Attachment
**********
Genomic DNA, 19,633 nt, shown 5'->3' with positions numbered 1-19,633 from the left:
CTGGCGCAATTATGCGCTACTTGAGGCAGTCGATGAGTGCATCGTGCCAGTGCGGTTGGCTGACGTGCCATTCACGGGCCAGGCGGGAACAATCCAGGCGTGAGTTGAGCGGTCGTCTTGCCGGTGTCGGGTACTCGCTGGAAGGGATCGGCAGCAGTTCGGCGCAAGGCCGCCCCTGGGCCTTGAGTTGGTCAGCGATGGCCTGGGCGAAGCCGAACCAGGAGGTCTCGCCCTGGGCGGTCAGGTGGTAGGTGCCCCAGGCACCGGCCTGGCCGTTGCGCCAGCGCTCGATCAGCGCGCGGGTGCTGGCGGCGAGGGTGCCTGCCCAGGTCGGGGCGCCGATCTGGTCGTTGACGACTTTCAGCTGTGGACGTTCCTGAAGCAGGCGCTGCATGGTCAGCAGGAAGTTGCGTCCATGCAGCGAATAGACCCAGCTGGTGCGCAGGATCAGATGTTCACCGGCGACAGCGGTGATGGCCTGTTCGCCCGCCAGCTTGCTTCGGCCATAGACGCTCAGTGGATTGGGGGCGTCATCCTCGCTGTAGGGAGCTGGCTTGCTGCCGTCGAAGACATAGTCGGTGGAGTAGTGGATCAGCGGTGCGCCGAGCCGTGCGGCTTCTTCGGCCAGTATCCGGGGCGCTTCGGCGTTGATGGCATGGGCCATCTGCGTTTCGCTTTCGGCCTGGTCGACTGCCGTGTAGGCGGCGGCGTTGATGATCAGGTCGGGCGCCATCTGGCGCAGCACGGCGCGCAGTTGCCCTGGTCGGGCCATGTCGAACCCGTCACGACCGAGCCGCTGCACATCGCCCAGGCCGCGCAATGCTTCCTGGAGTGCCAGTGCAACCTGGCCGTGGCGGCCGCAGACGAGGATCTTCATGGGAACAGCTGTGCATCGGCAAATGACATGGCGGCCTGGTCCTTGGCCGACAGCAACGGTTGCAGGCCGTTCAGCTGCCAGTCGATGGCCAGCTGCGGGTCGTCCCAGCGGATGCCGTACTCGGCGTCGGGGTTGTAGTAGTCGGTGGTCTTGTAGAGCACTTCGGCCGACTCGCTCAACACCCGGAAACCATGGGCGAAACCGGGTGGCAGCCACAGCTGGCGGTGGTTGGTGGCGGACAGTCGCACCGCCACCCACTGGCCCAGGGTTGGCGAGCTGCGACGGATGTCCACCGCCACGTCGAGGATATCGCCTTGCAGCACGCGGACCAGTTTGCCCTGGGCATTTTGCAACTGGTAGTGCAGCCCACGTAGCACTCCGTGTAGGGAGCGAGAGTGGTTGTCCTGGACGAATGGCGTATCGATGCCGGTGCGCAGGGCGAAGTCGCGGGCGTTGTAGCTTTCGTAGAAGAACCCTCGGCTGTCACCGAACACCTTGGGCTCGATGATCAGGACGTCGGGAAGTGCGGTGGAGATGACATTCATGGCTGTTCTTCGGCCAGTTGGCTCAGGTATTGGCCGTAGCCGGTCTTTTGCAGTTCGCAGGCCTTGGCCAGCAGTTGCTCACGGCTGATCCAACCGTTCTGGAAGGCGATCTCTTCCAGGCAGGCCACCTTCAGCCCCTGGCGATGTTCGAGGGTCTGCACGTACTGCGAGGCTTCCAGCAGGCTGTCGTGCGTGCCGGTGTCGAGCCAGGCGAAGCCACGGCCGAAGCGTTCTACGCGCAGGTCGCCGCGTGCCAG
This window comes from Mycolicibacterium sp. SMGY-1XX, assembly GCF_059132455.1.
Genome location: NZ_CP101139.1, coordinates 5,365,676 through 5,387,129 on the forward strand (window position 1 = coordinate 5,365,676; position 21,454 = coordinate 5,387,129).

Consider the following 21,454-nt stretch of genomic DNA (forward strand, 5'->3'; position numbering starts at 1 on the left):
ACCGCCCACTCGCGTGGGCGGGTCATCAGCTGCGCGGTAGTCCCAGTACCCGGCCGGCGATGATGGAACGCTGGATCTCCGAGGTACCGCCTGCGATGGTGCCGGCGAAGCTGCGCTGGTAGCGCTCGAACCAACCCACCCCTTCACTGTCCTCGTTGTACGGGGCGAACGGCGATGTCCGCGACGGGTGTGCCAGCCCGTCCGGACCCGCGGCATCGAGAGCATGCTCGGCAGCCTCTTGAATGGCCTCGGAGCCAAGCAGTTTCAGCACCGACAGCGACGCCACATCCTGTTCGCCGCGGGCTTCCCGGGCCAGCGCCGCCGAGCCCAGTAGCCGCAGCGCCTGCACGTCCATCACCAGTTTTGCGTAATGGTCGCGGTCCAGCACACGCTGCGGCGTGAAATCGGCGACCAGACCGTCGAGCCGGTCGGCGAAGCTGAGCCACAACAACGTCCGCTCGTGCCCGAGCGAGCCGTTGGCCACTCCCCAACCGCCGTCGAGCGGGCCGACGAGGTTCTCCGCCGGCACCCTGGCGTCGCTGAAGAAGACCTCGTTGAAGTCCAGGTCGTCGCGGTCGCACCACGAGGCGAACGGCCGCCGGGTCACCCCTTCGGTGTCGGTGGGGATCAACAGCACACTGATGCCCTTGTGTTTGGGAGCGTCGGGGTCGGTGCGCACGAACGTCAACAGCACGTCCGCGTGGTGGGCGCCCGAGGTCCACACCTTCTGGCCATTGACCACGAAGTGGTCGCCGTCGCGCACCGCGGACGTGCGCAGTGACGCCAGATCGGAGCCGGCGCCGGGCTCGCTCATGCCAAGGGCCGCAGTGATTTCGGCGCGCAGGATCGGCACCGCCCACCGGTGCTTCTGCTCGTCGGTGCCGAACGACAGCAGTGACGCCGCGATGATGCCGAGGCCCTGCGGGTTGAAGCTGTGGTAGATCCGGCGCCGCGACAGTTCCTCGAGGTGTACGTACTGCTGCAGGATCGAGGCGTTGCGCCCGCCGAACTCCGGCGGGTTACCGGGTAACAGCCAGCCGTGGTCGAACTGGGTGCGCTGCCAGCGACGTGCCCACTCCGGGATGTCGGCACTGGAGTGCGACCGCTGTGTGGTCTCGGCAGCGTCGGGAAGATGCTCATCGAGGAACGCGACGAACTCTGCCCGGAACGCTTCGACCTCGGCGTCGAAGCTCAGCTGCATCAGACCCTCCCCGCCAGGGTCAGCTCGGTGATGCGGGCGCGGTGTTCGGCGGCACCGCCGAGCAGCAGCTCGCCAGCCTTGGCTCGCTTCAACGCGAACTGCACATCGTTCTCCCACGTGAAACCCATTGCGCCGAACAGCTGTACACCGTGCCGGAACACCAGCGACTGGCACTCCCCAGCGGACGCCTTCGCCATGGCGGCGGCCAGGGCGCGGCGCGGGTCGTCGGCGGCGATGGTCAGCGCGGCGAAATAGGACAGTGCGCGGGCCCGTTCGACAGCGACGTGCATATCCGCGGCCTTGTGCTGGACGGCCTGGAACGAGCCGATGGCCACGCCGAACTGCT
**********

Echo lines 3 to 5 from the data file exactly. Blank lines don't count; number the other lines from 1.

This window comes from Mycolicibacterium sp. SMGY-1XX, assembly GCF_059132455.1.
Genome location: NZ_CP101139.1, coordinates 5,365,676 through 5,387,129 on the forward strand (window position 1 = coordinate 5,365,676; position 21,454 = coordinate 5,387,129).

Consider the following 21,454-nt stretch of genomic DNA (forward strand, 5'->3'; position numbering starts at 1 on the left):